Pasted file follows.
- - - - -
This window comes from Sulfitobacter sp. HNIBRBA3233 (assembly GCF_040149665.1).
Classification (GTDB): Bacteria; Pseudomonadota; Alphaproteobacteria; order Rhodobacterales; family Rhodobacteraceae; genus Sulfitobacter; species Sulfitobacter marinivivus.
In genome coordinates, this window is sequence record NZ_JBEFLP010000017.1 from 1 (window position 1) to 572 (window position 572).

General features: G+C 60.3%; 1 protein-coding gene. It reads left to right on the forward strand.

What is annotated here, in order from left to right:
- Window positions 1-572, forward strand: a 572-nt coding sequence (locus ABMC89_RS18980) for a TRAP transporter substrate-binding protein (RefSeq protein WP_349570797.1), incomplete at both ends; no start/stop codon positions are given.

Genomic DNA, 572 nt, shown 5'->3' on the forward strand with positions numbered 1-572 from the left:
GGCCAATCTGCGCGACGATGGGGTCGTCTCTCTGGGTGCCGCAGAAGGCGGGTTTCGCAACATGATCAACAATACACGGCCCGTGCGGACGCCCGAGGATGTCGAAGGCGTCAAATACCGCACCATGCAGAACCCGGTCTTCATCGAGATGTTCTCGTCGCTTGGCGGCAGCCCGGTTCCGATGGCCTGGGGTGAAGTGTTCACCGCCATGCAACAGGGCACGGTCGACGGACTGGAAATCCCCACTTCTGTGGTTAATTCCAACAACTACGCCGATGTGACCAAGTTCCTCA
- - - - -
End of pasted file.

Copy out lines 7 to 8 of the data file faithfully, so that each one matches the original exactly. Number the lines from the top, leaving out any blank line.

Genomic DNA, 572 nt, shown 5'->3' on the forward strand with positions numbered 1-572 from the left:
GGCCAATCTGCGCGACGATGGGGTCGTCTCTCTGGGTGCCGCAGAAGGCGGGTTTCGCAACATGATCAACAATACACGGCCCGTGCGGACGCCCGAGGATGTCGAAGGCGTCAAATACCGCACCATGCAGAACCCGGTCTTCATCGAGATGTTCTCGTCGCTTGGCGGCAGCCCGGTTCCGATGGCCTGGGGTGAAGTGTTCACCGCCATGCAACAGGGCACGGTCGACGGACTGGAAATCCCCACTTCTGTGGTTAATTCCAACAACTACGCCGATGTGACCAAGTTCCTCA